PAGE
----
Scottish independence referendum denied on grounds the Scots no more oppressed than Quebeckers

A Scottish independence supporter with the flag of Scotland outside the Supreme Court in London on Nov. 23.JUSTIN TALLIS/AFP/Getty Images

The UK’s highest court ruled unanimously Wednesday that the Scottish Parliament cannot hold a second independence referendum – without the consent of the British government – ​​citing grounds that the Scots are no more oppressed than Quebeckers.

The court said Scotland could not pass its own law to hold the vote because such a bill would affect the future of the UK, a matter that is reserved for Westminster.

The ruling referred extensively to an opinion by Canada’s Supreme Court in 1998 on whether Quebec could decide on its own to split from Canada.

It said the “observations” by Canada’s Supreme Court, including that Quebec did not meet the threshold of “an oppressed people,” apply “with equal force to the position of Scotland and the people of Scotland within the United Kingdom.”

Scotland’s First Minister, Nicola Sturgeon, wanted to hold a second referendum in October, 2023, on whether Scotland should become independent from Britain. In 2014, in a previous referendum, Scottish voters backed staying in the UK by 55 per cent to 45 per cent.

Ms. Sturgeon, leader of the Scottish National Party, rejected Wednesday’s ruling, saying: “Scottish democracy will not be denied.”

At a news conference, Ms. Sturgeon said she respected the court’s ruling, but said it confirms that “the notion of the UK as a voluntary partnership of nations, if it ever was a reality, is no longer a reality.”

“We must and we will find another democratic, lawful and constitutional means by which the Scottish people can express their will. In my view, that can only be an election,” she said.

The judges cited at length Canada’s 1998 Supreme Court opinion on whether Quebec could decide on its own to split from Canada. They recorded their view that “the then-constitutional arrangements within Canada did not place Quebeckers in a disadvantaged position.”

The UK Supreme Court considered when the right to self-determination applies under international law, citing the Canadian Supreme Court’s views that this could apply “where a people is oppressed, as for example under foreign military occupation; or where a definable group is denied meaningful access to government to pursue their political, economic, social and cultural development.”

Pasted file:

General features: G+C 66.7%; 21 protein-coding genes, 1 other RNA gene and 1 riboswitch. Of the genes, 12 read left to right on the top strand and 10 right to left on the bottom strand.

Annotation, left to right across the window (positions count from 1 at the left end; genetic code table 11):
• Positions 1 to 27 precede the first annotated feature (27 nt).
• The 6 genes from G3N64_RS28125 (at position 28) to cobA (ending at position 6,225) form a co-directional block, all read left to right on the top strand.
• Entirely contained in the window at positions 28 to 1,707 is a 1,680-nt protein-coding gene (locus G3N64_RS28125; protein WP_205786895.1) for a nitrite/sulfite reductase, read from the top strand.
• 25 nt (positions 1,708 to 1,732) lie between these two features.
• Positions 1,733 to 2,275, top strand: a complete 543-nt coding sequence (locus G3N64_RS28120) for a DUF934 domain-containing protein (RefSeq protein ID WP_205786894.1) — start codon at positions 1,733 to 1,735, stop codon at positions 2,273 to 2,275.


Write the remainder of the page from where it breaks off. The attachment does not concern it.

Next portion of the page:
The opinion – quoted by Britain’s top court – said that not only did Quebec not meet the threshold for an oppressed people but it cannot “be suggested that Quebeckers have been denied meaningful access to government to pursue their political, economic, cultural and social development. ”

The Canadian court decision took place after a 1995 Quebec referendum, which saw a turnout of more than 93 per cent, the largest in Quebec’s history. Quebeckers voted narrowly – by only 50.58 per cent of the votes cast – not to proclaim their sovereignty and become an independent country.

Professor Robert Leckey, dean of McGill University’s law school, and an expert in constitutional law, said it was interesting that the UK’s Supreme Court had looked to Canada’s Supreme Court when reaching its conclusion. He said foreign courts do sometimes consider the opinions of counterparts on similar legal questions when it comes to international law.

He said the Canadian Supreme Court opinion of 1998 was carefully considered and drafted and had balanced complex legal and political questions.

“It’s a positive sign that the apex court of one liberal democracy is open to learning from the wisdom of its counterpart in another liberal democracy,” he said.

The Canadian Supreme Court decided that for Quebec to decide on its own to split from Canada would violate Canadian constitutional law, as well as international law. But it ruled that a constitutional amendment would make this possible.

If Quebec were to hold a referendum on independence and won a clear majority, the rest of Canada would be obliged to negotiate terms of independence, it said.

Yves-François Blanchet, head of the Bloc Québécois, said on Twitter in response to the Scottish decision: “The right of self-determination is not conditional. Scotland should proceed according to the will of its people and consult them.”



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